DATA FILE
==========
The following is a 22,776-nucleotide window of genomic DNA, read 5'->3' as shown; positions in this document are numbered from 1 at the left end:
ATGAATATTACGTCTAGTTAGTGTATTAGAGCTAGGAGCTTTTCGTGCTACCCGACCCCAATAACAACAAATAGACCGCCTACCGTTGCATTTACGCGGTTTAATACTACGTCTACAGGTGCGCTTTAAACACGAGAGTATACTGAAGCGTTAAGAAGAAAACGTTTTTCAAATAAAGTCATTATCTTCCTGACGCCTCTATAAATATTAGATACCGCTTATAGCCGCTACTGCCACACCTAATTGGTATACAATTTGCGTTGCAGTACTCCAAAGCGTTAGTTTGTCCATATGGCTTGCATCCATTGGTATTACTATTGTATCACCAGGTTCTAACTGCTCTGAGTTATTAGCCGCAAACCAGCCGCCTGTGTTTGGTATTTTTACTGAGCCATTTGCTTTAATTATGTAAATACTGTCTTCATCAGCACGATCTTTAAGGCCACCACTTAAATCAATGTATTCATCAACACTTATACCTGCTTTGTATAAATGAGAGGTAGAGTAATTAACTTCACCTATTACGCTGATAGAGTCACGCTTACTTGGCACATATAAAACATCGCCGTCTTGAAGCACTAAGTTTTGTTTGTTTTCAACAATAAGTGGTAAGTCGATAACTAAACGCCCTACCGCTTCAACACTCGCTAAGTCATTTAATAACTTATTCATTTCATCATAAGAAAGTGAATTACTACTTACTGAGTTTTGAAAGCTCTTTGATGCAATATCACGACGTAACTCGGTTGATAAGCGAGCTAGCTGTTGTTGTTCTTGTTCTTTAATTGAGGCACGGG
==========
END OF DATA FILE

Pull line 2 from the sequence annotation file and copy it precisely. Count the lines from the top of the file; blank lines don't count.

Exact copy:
ATGAATATTACGTCTAGTTAGTGTATTAGAGCTAGGAGCTTTTCGTGCTACCCGACCCCAATAACAACAAATAGACCGCCTACCGTTGCATTTACGCGGTTTAATACTACGTCTACAGGTGCGCTTTAAACACGAGAGTATACTGAAGCGTTAAGAAGAAAACGTTTTTCAAATAAAGTCATTATCTTCCTGACGCCTCTATAAATATTAGATACCGCTTATAGCCGCTACTGCCACACCTAATTGGTATACAATTTGCGTTGCAGTACTCCAAAGCGTTAGTTTGTCCATATGGCTTGCATCCATTGGTATTACTATTGTATCACCAGGTTCTAACTGCTCTGAGTTATTAGCCGCAAACCAGCCGCCTGTGTTTGGTATTTTTACTGAGCCATTTGCTTTAATTATGTAAATACTGTCTTCATCAGCACGATCTTTAAGGCCACCACTTAAATCAATGTATTCATCAACACTTATACCTGCTTTGTATAAATGAGAGGTAGAGTAATTAACTTCACCTATTACGCTGATAGAGTCACGCTTACTTGGCACATATAAAACATCGCCGTCTTGAAGCACTAAGTTTTGTTTGTTTTCAACAATAAGTGGTAAGTCGATAACTAAACGCCCTACCGCTTCAACACTCGCTAAGTCATTTAATAACTTATTCATTTCATCATAAGAAAGTGAATTACTACTTACTGAGTTTTGAAAGCTCTTTGATGCAATATCACGACGTAACTCGGTTGATAAGCGAGCTAGCTGTTGTTGTTCTTGTTCTTTAATTGAGGCACGGG